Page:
She is going to meet with you in the jury room and kind of give you the ground rules for what can and cannot happen. If you don't want to talk to anybody right now, that's fine. You are free to leave and that will be the end of the matter. If you do wish to speak to the press -- and I'm talking, obviously, to all 18 of you -- if you do wish to speak to the press, even though it will not be part of the court session, I have agreed to make this jury room available -- or this courtroom, rather, available to anybody who wishes to talk to the press.

It is up to you whether you want to answer any questions or not, which I suspect will probably include your name. You can say, "I'll talk to you, but I won't give you my name," for example. Or, "My name is Joe Dokes and I'm happy to give you that information and answer whatever questions you want."

Also, there will be cameras. If you do wish to speak to the press and do not wish to be on camera -- and this is slightly different from -- initially, I said there would be no filming inside this courtroom, but I believe, under the circumstances, the prudent course of action is to allow any juror who wishes to be filmed to be filmed.

WOODRUFF: Judge James Warren telling the jurors that they are free to talk to news reporters if they would wish, as we watch a live picture of Marjorie Knoller, who has just been found guilty by this 12-person jury of murder in the second degree, along with involuntary manslaughter -- but murder in the second degree.

There's her husband, Robert Noel. He has been found guilty of involuntary manslaughter. They both have been found guilty of that and of being the owner of a mischievous animal who kills.

But the story out of this, Cynthia Alksne, our legal analyst, is the murder-in-the-second-degree guilty charge against Ms. Knoller.

ALKSNE: Right. It's obviously a landmark case. And now the question would be: Does it stand up on appeal? And that will be something that happens in the year or so to come.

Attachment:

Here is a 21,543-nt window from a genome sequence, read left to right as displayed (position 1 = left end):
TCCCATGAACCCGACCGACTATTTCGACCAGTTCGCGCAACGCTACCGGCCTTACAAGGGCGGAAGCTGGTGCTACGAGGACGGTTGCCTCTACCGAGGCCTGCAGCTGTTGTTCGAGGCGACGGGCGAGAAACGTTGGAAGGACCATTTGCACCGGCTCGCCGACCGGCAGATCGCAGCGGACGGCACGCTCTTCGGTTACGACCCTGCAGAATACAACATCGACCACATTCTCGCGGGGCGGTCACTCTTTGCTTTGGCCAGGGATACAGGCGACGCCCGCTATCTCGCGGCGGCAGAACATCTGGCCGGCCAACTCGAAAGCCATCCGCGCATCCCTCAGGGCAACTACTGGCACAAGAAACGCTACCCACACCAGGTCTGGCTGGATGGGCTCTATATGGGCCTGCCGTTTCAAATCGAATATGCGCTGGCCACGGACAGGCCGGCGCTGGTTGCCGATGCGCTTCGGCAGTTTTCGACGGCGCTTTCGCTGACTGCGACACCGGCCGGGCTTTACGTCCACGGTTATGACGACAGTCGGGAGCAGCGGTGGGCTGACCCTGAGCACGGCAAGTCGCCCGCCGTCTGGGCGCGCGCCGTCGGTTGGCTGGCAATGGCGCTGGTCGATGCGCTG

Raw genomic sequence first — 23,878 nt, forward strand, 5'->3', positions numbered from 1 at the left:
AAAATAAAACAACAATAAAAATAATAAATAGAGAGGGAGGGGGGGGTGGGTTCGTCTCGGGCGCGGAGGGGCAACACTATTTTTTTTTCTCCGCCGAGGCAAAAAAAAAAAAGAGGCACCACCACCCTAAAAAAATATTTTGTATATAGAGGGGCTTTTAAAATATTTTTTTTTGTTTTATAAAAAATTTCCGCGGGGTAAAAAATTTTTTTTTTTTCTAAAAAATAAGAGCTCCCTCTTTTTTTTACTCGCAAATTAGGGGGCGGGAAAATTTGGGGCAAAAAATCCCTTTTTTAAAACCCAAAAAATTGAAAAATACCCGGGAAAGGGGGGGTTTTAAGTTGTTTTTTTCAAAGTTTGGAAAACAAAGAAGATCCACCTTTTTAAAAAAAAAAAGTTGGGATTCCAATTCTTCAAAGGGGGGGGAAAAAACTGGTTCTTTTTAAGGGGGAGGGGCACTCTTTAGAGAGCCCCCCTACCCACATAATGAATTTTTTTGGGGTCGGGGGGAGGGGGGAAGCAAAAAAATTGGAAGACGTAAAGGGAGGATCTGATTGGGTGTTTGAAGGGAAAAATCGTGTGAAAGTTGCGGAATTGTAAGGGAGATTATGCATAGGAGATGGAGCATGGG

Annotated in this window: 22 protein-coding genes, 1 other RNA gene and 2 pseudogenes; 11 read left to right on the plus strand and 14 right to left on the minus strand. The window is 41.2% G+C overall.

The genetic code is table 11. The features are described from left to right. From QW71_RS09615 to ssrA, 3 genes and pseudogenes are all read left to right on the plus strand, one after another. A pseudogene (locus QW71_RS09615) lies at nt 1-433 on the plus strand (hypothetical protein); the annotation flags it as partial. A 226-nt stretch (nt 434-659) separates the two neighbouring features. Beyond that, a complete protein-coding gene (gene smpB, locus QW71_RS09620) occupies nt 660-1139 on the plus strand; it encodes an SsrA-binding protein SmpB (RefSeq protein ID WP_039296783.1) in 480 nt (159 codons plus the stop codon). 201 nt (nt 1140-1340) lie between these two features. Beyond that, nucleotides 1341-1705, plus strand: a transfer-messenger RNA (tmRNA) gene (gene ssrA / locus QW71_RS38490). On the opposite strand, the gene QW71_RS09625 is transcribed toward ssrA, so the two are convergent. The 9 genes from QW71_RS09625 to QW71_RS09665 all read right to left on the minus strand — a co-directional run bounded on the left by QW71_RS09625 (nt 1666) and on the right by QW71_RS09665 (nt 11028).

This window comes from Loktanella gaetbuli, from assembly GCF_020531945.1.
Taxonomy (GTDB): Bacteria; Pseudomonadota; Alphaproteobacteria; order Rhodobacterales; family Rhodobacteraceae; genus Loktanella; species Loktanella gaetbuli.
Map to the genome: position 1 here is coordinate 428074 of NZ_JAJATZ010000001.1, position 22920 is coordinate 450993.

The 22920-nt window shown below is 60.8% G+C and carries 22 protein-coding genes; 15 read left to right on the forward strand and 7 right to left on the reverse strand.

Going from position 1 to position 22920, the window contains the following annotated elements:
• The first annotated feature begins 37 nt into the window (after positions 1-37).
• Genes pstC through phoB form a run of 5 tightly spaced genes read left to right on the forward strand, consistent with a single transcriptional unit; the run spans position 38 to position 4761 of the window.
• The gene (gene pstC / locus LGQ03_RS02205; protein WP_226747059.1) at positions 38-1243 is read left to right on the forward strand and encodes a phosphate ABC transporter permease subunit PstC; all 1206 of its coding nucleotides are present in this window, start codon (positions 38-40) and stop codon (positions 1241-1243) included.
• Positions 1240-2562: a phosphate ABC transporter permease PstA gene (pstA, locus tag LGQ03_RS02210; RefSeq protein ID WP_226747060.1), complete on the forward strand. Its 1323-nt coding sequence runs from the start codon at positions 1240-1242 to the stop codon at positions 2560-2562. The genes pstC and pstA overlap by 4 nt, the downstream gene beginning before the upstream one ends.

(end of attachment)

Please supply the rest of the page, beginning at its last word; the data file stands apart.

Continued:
But, in the immediate future, it's the sentencing report and the giving of her sentence. In California, she will get 15 to life plus additional time for the involuntary manslaughter. And the mischievous dog will probably be added on to her base minimum. And then she has to do 85 percent of that time.

WOODRUFF: So we're looking at how many years, Cynthia, at a minimum?

ALKSNE: Well, 15 to life is the absolute minimum. And she has to do 85 percent of that before she is eligible for parole.

WOODRUFF: And that is assuming the appeal -- we assume they will appeal -- and that that will fail. Both of them are attorneys, by the way, both Knoller and her husband, Noel.

ALKSNE: Right. This was the case with everything: attorneys as defendants, the Aryan Brotherhood breeding dogs. There were pretrial motions that were rather disgusting, things that the jury didn't get to hear about sexual acts with the dogs. It was the case of everything.

WOODRUFF: All right, Cynthia Alksne, as we look at live pictures of this courtroom in Los Angeles, superior courtroom, where Marjorie Knoller, her husband, Robert Noel, have been found guilty on these last five counts. And, as Cynthia just told you, we will hear about sentencing in the days to come.

I'm Judy Woodruff in Washington. "WOLF BLITZER REPORTS" is next. Thank you for joining us.


East and Latin America; Robert Torricelli goes 'On Record'>